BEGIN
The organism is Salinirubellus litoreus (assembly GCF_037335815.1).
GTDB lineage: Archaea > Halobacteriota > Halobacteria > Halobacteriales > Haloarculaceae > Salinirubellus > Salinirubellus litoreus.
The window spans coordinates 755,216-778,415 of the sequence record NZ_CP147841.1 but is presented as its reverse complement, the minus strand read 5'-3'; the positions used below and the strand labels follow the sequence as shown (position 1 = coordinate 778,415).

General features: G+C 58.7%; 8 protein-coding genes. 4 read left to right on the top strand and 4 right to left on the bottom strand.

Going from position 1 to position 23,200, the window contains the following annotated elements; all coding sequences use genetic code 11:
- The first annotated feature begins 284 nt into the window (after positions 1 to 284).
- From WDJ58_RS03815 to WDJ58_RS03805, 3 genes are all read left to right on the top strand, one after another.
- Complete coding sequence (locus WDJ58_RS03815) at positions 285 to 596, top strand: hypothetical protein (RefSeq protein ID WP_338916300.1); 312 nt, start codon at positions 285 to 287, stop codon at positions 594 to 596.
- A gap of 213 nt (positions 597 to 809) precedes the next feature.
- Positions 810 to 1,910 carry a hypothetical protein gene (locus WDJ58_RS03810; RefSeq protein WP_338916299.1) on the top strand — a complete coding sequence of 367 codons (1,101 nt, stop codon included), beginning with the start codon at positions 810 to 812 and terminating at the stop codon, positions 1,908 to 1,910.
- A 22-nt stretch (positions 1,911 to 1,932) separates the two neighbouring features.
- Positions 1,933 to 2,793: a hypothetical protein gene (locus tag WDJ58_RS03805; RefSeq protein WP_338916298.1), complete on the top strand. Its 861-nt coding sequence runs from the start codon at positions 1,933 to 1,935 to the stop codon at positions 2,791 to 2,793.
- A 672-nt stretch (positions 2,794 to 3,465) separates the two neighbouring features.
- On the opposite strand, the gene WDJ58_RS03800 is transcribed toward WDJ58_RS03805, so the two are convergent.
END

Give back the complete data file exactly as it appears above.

The organism is Salinirubellus litoreus (assembly GCF_037335815.1).
GTDB lineage: Archaea > Halobacteriota > Halobacteria > Halobacteriales > Haloarculaceae > Salinirubellus > Salinirubellus litoreus.
The window spans coordinates 755,216-778,415 of the sequence record NZ_CP147841.1 but is presented as its reverse complement, the minus strand read 5'-3'; the positions used below and the strand labels follow the sequence as shown (position 1 = coordinate 778,415).

General features: G+C 58.7%; 8 protein-coding genes. 4 read left to right on the top strand and 4 right to left on the bottom strand.

Going from position 1 to position 23,200, the window contains the following annotated elements; all coding sequences use genetic code 11:
- The first annotated feature begins 284 nt into the window (after positions 1 to 284).
- From WDJ58_RS03815 to WDJ58_RS03805, 3 genes are all read left to right on the top strand, one after another.
- Complete coding sequence (locus WDJ58_RS03815) at positions 285 to 596, top strand: hypothetical protein (RefSeq protein ID WP_338916300.1); 312 nt, start codon at positions 285 to 287, stop codon at positions 594 to 596.
- A gap of 213 nt (positions 597 to 809) precedes the next feature.
- Positions 810 to 1,910 carry a hypothetical protein gene (locus WDJ58_RS03810; RefSeq protein WP_338916299.1) on the top strand — a complete coding sequence of 367 codons (1,101 nt, stop codon included), beginning with the start codon at positions 810 to 812 and terminating at the stop codon, positions 1,908 to 1,910.
- A 22-nt stretch (positions 1,911 to 1,932) separates the two neighbouring features.
- Positions 1,933 to 2,793: a hypothetical protein gene (locus tag WDJ58_RS03805; RefSeq protein WP_338916298.1), complete on the top strand. Its 861-nt coding sequence runs from the start codon at positions 1,933 to 1,935 to the stop codon at positions 2,791 to 2,793.
- A 672-nt stretch (positions 2,794 to 3,465) separates the two neighbouring features.
- On the opposite strand, the gene WDJ58_RS03800 is transcribed toward WDJ58_RS03805, so the two are convergent.